Because of the early Spiritan tradition of the “evangelization of freed slaves”, Spiritan ministries have flourished and continue to do so in Africa, the Caribbean and South America. As times changed the Spiritans responded in other regions where poverty and marginalization had begun a new form of slavery - such as Pakistan, Philippines, Papua New Guinea -- over sixty countries around the world - and Australia is one of them.
Working with the indigenous people of Australia, the Aborigines, is the top priority. Six Spiritans serve five parishes in northwest Australia and on remote Aboriginal reservations and in mining towns across a vast desert landscape.
The Dampier Peninsula Parish, in the remote outback of Australia’s Kimberley Region, covers hundreds of kilometers with a tiny population of Aborigines. Bill Christy, C..SS.p and Daniel Kilala, C.S.Sp., a Spiritan from Tanzania, serve the 1,000 people of the parish through two Catholic primary schools each with about 100 students.
The Aborigines in Australia, like other indigenous peoples who were colonized by people who settled on their land, have suffered the long-term effects from the loss of their land and culture. They have much higher instances of ill health and addiction as well as less employment and fewer high school graduates. Our ministry here in outback Australia is to stand with the people who are the poorest and marginalized of their nation.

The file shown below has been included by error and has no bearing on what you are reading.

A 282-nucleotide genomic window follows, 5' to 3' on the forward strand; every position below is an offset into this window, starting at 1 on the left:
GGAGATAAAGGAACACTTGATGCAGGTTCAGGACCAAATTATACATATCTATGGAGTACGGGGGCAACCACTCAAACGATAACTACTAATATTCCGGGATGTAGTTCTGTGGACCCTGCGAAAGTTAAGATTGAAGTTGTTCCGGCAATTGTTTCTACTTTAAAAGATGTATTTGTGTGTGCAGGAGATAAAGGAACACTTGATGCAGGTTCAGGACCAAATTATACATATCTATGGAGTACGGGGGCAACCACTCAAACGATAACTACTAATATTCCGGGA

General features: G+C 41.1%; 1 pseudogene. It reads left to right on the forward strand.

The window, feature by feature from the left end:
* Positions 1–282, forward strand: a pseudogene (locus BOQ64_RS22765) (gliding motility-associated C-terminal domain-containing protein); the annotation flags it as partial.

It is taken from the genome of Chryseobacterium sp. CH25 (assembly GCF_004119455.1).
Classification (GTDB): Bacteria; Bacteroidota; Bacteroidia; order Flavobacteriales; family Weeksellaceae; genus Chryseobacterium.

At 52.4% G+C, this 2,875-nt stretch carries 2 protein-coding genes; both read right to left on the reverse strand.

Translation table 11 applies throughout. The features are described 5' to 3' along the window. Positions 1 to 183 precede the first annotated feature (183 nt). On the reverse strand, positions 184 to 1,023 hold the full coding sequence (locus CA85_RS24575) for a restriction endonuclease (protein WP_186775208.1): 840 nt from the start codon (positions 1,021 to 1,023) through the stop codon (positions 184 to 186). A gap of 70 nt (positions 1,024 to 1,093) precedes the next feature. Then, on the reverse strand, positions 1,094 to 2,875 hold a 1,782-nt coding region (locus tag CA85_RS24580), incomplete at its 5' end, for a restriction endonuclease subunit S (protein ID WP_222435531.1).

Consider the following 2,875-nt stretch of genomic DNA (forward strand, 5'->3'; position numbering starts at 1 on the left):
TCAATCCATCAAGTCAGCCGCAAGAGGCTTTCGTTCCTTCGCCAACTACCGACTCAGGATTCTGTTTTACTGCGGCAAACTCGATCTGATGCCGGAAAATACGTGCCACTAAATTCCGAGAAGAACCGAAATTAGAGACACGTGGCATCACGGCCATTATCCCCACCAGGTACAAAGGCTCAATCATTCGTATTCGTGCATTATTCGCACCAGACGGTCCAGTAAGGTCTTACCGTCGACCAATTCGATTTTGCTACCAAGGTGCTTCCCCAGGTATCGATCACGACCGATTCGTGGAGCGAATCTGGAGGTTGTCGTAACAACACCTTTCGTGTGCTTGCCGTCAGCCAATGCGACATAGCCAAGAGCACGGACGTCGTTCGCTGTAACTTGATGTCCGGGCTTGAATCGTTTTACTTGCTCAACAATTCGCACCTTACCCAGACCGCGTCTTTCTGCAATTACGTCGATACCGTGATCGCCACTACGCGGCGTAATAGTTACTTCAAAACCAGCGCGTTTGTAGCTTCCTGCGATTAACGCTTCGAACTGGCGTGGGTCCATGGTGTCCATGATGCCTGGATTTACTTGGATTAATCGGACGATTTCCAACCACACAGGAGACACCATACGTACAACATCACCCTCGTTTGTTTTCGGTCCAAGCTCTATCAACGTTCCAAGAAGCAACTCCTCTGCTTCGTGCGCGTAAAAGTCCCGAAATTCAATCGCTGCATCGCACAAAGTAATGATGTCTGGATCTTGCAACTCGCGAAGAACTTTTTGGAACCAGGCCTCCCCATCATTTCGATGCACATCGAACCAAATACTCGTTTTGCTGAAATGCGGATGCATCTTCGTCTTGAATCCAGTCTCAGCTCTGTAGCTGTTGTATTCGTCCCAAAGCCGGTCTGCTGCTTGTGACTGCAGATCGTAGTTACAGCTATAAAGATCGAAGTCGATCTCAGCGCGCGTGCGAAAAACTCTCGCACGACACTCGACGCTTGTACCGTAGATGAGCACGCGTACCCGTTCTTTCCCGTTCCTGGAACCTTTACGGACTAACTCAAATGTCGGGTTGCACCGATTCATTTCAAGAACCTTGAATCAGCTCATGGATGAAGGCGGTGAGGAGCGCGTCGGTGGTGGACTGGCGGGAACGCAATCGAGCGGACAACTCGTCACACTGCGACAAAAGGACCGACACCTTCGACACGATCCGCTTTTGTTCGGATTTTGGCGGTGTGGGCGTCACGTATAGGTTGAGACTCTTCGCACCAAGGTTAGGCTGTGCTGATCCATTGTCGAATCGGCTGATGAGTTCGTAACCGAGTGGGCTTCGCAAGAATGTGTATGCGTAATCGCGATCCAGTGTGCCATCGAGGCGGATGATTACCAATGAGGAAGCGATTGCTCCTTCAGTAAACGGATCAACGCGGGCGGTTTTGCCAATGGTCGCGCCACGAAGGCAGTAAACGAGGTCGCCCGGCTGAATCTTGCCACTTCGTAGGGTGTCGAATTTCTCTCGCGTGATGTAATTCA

In the history of Australia the Church was at once the advocate and defender of the Aborigines but also an instrument of colonial power and settlement. This has left the Church and the people with a complicated relationship. This relationship is best evidenced by the high number of baptisms and a low level of Church participation, and a desire to have Catholic schools on the reservation but at the same time a very high truancy rate.
How could we best serve this community? Our first decision was to stay faithful to the work of all the missionaries that had come before us. We continued to celebrate the sacraments for the community even when only one, two, three or sometimes no one would attend. And secondly we decided to look for new ways to minister to the community, hoping to work more closely with our Catholic schools and provide counseling support for our students.
Spiritans are “always ready”, and to remain open to the Holy Spirit is the key attribute for a missionary. The challenge is not so much to open yourself once to the movement of the Spirit but to remain open even as the Spirit calls you to new directions in your life.
by Bill Christy, C.S.Sp.